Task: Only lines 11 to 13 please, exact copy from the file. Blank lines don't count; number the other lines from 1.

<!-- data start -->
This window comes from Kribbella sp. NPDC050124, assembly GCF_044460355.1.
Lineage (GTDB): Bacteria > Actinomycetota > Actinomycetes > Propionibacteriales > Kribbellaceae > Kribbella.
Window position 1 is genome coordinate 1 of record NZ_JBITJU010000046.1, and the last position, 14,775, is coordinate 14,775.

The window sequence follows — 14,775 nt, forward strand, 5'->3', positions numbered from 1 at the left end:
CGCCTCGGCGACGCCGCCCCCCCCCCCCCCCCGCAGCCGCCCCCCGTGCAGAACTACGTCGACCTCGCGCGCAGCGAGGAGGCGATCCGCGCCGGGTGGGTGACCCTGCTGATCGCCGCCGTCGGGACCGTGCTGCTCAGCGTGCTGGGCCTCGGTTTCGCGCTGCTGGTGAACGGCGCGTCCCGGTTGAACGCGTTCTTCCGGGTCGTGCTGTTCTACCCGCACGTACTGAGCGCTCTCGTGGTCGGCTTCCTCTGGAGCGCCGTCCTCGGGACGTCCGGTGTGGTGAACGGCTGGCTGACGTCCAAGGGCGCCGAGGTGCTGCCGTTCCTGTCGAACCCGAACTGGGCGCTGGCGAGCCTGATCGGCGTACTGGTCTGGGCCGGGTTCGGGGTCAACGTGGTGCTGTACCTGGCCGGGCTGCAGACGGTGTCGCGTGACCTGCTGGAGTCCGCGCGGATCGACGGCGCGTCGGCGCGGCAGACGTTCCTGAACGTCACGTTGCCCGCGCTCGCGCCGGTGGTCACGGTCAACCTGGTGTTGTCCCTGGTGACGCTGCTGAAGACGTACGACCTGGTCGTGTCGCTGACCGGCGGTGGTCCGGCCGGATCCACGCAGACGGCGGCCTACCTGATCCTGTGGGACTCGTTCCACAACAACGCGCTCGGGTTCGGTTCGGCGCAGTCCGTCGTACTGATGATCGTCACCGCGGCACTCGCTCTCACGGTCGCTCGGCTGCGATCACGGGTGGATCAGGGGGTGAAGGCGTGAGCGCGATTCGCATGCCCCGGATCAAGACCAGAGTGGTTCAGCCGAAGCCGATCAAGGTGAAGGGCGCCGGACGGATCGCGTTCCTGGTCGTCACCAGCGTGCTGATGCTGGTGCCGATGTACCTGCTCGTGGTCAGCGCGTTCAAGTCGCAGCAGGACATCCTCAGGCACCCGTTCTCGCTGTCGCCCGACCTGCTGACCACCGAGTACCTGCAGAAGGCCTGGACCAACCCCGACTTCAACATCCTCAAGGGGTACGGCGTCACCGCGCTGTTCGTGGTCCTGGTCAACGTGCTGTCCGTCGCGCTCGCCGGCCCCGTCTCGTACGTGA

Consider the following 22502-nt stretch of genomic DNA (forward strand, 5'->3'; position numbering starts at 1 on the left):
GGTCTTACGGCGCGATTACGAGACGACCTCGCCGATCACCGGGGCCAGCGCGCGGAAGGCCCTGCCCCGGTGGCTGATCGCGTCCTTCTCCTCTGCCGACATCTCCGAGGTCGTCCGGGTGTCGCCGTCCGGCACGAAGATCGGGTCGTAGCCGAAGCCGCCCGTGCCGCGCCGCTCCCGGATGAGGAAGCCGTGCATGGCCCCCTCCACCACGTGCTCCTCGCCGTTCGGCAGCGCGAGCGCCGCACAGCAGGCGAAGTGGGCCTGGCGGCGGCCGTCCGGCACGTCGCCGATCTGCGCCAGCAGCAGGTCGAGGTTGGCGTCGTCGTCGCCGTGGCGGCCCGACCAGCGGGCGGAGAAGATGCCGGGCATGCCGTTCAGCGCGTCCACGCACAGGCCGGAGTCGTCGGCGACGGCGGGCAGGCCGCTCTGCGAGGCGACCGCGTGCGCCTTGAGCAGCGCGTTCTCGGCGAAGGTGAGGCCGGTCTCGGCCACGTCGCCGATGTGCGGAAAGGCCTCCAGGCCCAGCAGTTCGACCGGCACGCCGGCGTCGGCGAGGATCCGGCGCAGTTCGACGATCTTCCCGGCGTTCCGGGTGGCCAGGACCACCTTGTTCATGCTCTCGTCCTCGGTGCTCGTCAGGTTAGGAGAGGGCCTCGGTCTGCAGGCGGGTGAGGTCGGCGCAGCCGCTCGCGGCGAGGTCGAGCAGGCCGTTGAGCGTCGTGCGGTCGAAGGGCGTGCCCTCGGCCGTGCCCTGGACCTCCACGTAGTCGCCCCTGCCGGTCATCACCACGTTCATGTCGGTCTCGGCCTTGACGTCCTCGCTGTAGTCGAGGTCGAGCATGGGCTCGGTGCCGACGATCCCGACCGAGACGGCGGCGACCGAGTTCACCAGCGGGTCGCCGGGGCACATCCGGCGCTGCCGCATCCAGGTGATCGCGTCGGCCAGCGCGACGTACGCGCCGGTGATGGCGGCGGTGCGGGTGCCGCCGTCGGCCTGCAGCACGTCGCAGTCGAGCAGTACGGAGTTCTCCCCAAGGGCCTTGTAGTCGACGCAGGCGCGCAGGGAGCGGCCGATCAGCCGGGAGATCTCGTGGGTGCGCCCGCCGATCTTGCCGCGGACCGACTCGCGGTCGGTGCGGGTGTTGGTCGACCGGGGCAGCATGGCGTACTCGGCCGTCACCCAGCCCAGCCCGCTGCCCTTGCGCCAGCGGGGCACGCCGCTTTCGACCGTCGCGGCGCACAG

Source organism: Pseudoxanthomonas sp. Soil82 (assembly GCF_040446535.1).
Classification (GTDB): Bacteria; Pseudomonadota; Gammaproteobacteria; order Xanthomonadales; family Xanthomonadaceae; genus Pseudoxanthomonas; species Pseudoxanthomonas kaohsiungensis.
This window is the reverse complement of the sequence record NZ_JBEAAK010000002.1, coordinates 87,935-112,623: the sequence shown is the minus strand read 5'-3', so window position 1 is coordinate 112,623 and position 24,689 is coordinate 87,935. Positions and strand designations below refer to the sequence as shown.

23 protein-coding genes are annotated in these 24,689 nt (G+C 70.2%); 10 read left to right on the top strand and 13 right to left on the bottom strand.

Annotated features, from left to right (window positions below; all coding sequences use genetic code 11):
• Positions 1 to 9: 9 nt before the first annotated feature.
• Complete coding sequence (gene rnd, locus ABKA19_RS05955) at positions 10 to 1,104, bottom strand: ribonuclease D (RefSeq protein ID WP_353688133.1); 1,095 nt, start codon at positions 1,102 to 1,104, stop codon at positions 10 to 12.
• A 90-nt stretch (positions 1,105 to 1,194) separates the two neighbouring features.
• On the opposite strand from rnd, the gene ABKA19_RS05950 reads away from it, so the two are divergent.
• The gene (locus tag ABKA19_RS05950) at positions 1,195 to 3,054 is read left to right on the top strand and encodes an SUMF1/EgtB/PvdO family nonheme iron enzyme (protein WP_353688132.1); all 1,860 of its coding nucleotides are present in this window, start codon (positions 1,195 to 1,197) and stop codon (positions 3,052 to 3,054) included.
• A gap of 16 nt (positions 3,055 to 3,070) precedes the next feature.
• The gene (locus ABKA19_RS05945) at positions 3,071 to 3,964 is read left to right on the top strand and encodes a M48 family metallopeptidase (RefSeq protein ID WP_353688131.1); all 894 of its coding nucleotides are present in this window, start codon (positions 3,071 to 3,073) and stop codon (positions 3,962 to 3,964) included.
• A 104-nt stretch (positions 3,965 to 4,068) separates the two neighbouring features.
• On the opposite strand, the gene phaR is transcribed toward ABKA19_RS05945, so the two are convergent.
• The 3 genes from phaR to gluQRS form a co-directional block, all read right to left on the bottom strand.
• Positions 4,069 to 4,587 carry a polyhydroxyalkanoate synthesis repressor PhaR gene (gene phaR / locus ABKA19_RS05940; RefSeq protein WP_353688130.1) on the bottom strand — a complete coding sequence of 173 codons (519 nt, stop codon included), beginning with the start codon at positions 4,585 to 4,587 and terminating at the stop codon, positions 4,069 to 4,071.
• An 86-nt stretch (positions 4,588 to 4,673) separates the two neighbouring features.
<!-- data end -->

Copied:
23 protein-coding genes are annotated in these 24,689 nt (G+C 70.2%); 10 read left to right on the top strand and 13 right to left on the bottom strand.

Annotated features, from left to right (window positions below; all coding sequences use genetic code 11):
• Positions 1 to 9: 9 nt before the first annotated feature.